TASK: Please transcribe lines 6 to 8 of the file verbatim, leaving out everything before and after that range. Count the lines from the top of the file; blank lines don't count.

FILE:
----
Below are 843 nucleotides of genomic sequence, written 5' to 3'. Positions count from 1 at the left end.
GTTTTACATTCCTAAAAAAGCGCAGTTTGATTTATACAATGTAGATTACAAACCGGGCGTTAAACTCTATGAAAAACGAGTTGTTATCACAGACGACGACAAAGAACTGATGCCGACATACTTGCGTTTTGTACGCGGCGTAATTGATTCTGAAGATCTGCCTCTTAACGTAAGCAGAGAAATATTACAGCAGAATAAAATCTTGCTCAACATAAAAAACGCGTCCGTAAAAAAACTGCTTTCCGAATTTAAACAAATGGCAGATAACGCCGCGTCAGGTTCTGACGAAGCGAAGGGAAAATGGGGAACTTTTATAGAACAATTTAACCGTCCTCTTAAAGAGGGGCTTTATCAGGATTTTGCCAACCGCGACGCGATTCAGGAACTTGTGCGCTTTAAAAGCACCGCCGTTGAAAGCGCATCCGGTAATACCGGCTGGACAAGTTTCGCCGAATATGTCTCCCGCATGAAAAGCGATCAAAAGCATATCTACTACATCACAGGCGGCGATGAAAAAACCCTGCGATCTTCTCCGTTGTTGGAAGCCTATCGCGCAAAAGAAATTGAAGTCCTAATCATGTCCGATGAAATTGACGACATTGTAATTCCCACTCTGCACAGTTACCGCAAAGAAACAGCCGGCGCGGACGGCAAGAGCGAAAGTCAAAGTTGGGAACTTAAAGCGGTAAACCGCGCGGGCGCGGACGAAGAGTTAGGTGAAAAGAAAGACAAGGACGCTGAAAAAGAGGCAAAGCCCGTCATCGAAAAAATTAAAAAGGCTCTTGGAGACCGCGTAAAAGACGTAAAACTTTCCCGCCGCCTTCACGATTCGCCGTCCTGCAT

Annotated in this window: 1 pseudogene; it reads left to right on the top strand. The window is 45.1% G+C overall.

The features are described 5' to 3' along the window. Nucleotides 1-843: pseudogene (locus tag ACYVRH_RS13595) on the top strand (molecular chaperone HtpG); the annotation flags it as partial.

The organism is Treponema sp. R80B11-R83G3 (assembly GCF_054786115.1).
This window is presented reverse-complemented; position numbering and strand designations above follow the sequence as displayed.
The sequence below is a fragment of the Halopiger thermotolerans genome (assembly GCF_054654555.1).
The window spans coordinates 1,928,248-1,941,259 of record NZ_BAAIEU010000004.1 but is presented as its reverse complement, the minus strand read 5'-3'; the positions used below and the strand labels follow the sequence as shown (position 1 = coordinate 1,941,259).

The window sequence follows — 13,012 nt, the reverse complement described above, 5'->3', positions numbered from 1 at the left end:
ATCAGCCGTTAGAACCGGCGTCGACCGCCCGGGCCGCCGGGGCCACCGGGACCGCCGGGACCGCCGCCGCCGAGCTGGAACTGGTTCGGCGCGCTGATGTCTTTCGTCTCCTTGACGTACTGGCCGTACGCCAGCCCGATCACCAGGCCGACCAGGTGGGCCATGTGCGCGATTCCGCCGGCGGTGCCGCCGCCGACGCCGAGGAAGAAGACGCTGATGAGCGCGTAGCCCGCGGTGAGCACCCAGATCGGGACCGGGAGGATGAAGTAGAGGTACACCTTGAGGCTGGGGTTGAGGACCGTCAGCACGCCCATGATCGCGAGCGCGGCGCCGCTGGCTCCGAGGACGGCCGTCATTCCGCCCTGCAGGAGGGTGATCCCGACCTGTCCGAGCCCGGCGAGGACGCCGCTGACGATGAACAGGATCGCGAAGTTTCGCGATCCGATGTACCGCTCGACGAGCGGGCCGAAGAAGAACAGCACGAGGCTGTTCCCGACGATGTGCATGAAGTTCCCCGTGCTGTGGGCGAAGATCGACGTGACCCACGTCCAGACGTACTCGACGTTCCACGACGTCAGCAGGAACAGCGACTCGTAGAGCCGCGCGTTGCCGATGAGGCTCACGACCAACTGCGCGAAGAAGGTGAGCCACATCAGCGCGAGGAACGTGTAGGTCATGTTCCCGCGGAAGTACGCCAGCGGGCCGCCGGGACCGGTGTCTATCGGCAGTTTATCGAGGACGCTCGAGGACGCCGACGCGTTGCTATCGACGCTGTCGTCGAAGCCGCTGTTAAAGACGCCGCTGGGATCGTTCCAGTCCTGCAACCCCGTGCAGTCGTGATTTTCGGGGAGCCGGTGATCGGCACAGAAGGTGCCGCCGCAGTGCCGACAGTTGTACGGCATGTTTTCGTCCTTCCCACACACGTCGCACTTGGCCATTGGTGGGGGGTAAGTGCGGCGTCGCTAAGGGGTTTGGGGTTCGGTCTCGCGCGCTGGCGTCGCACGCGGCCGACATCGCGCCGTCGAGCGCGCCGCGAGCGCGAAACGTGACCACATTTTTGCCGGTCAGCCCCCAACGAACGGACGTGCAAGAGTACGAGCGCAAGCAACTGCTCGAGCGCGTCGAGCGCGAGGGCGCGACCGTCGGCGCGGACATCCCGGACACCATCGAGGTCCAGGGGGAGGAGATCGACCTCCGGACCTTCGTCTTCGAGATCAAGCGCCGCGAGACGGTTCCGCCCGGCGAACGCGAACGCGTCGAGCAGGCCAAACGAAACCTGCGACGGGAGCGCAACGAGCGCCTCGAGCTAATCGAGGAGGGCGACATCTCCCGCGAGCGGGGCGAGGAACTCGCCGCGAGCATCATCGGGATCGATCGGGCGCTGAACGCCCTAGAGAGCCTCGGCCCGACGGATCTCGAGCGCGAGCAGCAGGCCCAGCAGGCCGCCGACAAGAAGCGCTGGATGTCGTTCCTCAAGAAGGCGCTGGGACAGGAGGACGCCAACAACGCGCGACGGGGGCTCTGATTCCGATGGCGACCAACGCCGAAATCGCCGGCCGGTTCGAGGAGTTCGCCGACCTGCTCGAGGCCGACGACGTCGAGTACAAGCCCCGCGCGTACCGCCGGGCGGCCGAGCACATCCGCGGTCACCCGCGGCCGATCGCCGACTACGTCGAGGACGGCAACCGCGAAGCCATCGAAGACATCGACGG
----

This window is presented reverse-complemented; position numbering and strand designations above follow the sequence as displayed.
The sequence below is a fragment of the Halopiger thermotolerans genome (assembly GCF_054654555.1).
The window spans coordinates 1,928,248-1,941,259 of record NZ_BAAIEU010000004.1 but is presented as its reverse complement, the minus strand read 5'-3'; the positions used below and the strand labels follow the sequence as shown (position 1 = coordinate 1,941,259).